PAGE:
There was no one to grub up pig-nuts for her, nor to extract insects of an edible sort from beneath the bark of trees.
This it uses to grub up roots and other things on which it lives.
He allows no strange dogs to prowl about the place, and grub up his buried bones.
Wild pig were very plentiful, and at night they would often grub up the ground a few yards from my hut.
Afterward by degrees you grub up the stumps and get the clean, tilled land.
If I grub up wild land, I shall hold it three years for pay.
You will have to assign men to cut brush, to pile it, and to grub up the roots.
They must grub up roots, or gather grass seeds, or catch wild animals—if they can.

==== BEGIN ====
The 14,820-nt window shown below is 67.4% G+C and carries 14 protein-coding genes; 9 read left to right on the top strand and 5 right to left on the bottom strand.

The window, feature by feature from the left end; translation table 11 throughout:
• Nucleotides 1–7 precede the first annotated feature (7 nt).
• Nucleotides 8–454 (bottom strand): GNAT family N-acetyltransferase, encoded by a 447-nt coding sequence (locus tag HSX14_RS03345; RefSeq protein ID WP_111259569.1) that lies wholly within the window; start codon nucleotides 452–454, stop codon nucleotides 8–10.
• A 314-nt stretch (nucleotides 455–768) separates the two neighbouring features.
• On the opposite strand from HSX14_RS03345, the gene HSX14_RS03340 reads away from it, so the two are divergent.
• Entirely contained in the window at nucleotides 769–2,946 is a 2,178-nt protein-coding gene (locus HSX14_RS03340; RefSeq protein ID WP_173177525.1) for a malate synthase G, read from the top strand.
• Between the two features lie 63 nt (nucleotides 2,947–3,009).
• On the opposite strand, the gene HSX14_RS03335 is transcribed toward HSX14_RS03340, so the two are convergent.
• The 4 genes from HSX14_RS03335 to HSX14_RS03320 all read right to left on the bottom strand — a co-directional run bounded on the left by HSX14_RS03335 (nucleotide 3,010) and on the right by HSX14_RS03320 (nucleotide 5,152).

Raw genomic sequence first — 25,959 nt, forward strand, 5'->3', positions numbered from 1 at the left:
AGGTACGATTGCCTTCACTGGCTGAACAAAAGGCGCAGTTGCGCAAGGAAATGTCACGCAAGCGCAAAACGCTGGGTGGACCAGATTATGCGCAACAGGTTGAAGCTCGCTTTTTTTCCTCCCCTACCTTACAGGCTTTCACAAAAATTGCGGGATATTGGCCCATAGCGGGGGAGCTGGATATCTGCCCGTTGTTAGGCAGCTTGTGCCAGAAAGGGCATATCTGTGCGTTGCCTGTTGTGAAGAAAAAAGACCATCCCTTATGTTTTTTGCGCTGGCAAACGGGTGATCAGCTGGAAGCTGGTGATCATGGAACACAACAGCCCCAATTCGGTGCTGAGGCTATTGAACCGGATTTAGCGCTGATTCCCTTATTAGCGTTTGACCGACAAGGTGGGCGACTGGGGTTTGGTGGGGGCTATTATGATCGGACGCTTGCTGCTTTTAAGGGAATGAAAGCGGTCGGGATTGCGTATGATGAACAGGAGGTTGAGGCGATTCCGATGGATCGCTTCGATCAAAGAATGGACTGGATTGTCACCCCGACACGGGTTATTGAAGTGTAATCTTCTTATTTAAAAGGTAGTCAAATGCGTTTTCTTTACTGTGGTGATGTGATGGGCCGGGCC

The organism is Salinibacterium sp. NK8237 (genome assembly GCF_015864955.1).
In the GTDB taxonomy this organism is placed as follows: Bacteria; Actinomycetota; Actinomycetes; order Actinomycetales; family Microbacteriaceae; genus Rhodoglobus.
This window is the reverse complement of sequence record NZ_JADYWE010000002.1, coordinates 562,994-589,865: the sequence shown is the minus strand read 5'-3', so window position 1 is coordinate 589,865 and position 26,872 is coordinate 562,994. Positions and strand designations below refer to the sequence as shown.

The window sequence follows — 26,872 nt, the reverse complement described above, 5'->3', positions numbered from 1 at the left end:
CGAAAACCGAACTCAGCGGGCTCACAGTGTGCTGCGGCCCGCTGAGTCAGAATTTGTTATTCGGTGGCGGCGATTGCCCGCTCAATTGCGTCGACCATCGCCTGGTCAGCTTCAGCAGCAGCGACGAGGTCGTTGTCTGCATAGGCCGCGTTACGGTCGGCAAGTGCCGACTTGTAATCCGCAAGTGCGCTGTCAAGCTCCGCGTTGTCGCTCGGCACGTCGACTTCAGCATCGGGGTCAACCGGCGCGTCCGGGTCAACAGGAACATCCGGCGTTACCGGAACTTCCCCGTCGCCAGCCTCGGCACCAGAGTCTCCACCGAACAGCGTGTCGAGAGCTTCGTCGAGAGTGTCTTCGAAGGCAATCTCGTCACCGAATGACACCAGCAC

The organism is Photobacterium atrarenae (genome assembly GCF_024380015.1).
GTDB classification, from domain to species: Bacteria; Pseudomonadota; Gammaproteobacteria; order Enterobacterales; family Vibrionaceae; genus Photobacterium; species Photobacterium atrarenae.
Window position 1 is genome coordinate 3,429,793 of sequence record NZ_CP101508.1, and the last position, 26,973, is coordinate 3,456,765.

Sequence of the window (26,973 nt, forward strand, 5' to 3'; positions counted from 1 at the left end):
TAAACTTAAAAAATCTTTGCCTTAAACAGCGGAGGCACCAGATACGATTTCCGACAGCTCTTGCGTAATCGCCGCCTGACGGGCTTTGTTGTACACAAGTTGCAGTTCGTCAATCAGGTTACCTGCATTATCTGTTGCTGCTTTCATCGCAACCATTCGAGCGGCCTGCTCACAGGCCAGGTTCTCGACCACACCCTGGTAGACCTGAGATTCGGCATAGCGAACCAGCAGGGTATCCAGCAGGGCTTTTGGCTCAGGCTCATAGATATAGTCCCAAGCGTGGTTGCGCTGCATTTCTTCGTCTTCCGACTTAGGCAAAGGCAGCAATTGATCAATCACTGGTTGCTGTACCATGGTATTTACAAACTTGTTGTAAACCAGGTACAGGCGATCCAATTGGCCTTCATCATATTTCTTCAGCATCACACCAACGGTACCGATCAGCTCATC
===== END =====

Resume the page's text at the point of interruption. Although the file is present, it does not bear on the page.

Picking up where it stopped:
We will grub up a few roots; perhaps Mrs. Charlton would like them for her wild garden shrubbery.
The cold was intense; and it was no easy task to grub up wild onions from the frozen ground to save themselves from starving.
c.1300, from hypothetical Old English *grubbian, from West Germanic *grubbjan (cf. Middle Dutch grobben, Old High German grubilon "to dig, search," German grübeln "to meditate, ponder"), from Proto-Germanic *grub- "to dig," base of Old English grafan (see grave (v.)).
"larva," early 15c., perhaps from grub (v.) on the notion of "digging insect," or from the possibly unrelated Middle English grub "dwarfish fellow" (c.1400). Meaning "dull drudge" is 1650s. The slang sense of "food" is first recorded 1650s, said to be from birds eating grubs, but also often linked with bub "drink."
Food: goods one can exchange at the kitchen door for grub/ nonchalantly gobble up mounds of this grub (1659+)
: Come over and grub with us (Black)